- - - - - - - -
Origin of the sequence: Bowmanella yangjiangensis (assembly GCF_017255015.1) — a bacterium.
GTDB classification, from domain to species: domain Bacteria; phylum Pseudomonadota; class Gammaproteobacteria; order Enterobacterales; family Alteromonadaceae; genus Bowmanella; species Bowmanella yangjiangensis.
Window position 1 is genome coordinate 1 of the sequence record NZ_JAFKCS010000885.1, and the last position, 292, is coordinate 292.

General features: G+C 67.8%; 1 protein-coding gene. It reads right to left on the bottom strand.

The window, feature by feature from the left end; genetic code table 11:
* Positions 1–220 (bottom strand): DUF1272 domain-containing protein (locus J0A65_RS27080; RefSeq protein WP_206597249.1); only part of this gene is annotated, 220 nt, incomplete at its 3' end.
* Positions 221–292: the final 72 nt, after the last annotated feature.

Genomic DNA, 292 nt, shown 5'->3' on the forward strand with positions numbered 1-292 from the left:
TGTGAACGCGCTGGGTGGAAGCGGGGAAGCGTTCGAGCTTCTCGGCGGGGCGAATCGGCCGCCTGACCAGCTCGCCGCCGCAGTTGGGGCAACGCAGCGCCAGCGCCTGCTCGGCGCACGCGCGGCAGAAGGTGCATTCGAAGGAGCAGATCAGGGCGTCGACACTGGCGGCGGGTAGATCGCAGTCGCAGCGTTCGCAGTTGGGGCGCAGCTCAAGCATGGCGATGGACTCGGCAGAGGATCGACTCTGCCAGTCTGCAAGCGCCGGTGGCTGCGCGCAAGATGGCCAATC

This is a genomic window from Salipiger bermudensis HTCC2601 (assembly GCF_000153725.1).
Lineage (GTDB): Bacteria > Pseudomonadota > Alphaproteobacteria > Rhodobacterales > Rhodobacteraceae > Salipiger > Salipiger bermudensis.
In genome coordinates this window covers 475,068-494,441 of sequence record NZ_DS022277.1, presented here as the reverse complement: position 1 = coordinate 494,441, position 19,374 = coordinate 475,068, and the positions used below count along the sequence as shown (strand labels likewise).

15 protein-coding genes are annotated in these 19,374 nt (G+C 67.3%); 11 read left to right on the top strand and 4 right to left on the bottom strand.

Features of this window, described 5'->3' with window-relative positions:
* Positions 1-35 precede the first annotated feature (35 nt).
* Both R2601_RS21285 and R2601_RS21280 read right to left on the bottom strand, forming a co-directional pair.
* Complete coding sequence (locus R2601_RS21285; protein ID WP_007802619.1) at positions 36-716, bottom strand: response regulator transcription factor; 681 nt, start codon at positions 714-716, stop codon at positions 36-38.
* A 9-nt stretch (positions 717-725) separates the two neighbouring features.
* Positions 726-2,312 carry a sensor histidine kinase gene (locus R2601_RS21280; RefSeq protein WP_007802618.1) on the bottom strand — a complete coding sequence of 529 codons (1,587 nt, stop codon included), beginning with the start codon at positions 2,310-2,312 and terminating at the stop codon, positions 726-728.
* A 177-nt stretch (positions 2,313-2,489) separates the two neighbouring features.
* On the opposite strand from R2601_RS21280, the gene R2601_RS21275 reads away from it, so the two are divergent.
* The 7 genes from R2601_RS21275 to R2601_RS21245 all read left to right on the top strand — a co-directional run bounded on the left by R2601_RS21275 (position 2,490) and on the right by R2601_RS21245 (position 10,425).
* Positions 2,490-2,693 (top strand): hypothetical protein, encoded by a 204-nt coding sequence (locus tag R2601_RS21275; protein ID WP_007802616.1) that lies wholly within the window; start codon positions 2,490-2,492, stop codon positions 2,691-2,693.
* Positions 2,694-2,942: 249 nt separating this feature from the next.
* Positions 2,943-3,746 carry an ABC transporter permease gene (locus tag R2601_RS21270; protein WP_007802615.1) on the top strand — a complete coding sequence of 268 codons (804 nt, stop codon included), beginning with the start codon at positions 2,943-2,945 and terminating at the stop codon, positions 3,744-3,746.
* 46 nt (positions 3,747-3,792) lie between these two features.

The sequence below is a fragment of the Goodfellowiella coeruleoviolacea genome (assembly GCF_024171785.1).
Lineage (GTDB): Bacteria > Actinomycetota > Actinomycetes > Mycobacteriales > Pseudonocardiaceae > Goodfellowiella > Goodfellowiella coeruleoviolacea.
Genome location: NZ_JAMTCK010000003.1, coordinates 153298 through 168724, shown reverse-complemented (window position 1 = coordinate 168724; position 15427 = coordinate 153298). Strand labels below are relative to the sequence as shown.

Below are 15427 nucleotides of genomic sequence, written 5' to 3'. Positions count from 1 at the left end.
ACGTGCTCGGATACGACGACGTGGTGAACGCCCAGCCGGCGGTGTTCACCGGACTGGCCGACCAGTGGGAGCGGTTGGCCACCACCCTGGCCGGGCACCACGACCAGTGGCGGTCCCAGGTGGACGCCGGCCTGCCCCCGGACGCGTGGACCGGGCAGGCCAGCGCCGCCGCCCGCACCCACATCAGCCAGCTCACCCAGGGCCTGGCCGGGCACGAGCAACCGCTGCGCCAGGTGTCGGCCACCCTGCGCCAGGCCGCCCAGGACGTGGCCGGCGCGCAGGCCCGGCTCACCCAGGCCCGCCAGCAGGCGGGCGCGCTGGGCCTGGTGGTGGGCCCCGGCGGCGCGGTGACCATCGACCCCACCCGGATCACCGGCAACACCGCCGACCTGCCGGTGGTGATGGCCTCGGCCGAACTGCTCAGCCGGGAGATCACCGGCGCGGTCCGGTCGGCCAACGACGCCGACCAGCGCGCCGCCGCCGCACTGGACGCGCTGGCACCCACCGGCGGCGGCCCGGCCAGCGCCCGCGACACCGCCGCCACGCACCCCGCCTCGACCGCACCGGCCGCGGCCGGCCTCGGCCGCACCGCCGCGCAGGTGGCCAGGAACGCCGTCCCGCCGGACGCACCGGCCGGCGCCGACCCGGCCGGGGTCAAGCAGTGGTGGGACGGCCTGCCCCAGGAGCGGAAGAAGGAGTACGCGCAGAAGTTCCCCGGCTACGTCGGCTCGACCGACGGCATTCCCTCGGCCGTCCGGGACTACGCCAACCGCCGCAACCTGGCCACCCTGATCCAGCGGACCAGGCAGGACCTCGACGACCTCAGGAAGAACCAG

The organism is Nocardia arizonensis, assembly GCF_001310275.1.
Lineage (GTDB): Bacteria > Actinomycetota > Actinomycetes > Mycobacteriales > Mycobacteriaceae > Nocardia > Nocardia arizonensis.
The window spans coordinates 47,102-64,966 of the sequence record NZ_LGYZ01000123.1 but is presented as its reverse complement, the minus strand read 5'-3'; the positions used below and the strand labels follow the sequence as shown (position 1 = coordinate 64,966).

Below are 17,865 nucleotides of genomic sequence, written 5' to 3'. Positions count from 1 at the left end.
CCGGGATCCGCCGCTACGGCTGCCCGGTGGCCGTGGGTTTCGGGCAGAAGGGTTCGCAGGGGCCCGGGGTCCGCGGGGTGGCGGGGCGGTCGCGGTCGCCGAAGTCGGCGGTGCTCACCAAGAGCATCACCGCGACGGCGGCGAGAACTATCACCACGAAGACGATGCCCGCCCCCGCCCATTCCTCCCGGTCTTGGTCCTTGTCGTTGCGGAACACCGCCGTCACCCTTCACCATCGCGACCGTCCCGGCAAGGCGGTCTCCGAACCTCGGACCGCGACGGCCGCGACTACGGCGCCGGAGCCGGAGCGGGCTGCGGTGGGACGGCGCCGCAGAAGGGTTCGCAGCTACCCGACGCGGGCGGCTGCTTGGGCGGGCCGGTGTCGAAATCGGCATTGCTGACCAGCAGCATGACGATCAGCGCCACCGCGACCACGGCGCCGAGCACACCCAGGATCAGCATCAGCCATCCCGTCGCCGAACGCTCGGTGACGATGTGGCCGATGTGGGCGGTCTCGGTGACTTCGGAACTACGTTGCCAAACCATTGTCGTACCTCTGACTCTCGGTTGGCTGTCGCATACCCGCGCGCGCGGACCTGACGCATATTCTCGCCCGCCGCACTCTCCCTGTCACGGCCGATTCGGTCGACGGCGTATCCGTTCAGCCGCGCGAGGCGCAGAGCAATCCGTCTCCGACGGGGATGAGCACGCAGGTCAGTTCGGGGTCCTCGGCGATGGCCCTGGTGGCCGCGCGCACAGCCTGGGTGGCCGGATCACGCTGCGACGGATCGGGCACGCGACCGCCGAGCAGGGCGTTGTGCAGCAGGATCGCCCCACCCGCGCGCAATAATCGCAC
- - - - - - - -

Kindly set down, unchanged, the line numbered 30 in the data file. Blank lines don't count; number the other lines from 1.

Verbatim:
Below are 15427 nucleotides of genomic sequence, written 5' to 3'. Positions count from 1 at the left end.